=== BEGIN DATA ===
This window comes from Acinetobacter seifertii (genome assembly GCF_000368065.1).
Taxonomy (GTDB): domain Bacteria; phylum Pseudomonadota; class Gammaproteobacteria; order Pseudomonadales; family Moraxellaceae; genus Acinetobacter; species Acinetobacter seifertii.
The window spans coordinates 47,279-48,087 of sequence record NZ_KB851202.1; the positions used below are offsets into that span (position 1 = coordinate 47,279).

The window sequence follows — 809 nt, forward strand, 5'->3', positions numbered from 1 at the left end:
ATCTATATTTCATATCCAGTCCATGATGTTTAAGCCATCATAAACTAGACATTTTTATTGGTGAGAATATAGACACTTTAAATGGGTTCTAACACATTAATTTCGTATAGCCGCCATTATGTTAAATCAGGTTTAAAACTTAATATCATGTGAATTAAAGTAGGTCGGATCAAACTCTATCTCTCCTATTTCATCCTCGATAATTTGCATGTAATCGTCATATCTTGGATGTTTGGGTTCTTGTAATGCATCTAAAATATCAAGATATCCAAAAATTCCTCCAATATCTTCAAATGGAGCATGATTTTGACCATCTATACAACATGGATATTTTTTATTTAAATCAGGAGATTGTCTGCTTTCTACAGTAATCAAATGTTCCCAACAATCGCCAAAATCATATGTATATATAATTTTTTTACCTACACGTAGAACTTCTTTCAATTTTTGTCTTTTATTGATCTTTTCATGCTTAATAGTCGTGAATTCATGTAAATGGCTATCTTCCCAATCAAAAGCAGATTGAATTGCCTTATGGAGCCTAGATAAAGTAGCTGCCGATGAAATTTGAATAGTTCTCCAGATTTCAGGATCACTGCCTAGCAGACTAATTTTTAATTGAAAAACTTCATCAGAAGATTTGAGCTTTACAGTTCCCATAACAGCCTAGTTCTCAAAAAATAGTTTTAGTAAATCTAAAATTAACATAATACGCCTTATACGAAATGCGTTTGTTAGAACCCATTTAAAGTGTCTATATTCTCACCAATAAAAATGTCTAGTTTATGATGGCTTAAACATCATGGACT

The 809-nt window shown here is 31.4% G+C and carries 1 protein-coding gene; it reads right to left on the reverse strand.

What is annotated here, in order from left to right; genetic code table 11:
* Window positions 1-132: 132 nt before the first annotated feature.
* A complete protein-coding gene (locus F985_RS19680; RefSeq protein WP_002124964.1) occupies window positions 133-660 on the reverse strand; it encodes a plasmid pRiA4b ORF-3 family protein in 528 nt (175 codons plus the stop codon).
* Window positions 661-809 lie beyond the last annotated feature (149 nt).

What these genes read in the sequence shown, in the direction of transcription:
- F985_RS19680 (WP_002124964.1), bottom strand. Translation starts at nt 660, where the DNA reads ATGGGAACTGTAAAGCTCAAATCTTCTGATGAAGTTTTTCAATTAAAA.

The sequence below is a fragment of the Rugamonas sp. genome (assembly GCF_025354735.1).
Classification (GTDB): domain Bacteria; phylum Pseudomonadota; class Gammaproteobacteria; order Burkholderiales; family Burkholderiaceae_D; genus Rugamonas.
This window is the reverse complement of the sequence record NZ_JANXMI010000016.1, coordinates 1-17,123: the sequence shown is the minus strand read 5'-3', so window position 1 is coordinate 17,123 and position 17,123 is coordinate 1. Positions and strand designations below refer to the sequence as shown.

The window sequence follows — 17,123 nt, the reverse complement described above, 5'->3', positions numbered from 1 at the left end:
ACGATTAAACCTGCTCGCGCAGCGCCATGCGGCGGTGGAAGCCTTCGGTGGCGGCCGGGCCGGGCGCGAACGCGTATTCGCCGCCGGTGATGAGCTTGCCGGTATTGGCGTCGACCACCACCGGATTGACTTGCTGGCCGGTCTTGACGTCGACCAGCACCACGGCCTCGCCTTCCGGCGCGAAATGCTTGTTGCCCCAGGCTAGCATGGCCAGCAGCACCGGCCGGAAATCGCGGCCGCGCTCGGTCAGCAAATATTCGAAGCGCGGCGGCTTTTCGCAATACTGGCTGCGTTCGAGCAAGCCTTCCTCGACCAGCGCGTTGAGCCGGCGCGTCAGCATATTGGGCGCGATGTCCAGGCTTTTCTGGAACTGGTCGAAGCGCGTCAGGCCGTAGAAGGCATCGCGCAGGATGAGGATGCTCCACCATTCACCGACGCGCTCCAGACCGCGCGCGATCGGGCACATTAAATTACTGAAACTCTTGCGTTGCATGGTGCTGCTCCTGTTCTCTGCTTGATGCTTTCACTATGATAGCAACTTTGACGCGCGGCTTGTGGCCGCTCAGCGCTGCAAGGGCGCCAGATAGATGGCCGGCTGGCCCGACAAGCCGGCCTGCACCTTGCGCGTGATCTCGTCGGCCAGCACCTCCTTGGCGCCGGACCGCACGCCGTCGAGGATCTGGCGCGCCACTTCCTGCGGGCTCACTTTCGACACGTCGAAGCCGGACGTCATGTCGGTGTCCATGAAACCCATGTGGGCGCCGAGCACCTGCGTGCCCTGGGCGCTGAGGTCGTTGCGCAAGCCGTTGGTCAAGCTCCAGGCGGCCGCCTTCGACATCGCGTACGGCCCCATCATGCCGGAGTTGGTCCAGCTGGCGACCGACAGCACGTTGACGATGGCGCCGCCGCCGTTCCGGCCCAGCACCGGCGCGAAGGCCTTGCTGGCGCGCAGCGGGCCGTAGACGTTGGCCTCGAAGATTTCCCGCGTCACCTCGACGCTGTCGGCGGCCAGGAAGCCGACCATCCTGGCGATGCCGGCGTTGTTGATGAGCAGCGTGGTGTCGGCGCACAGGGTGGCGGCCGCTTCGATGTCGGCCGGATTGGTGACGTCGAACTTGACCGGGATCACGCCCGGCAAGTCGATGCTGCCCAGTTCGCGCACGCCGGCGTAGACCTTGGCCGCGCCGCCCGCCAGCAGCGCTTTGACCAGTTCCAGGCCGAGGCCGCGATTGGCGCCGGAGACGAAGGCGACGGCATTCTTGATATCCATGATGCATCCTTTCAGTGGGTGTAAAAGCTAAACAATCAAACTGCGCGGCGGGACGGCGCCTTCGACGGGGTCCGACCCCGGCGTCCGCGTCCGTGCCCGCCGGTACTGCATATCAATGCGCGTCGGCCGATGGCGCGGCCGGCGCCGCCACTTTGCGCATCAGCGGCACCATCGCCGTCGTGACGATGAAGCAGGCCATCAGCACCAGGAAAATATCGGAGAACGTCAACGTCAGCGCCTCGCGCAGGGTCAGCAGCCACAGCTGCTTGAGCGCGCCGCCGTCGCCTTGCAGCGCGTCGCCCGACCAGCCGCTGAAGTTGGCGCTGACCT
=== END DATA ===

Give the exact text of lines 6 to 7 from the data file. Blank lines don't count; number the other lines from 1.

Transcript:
The 809-nt window shown here is 31.4% G+C and carries 1 protein-coding gene; it reads right to left on the reverse strand.

What is annotated here, in order from left to right; genetic code table 11: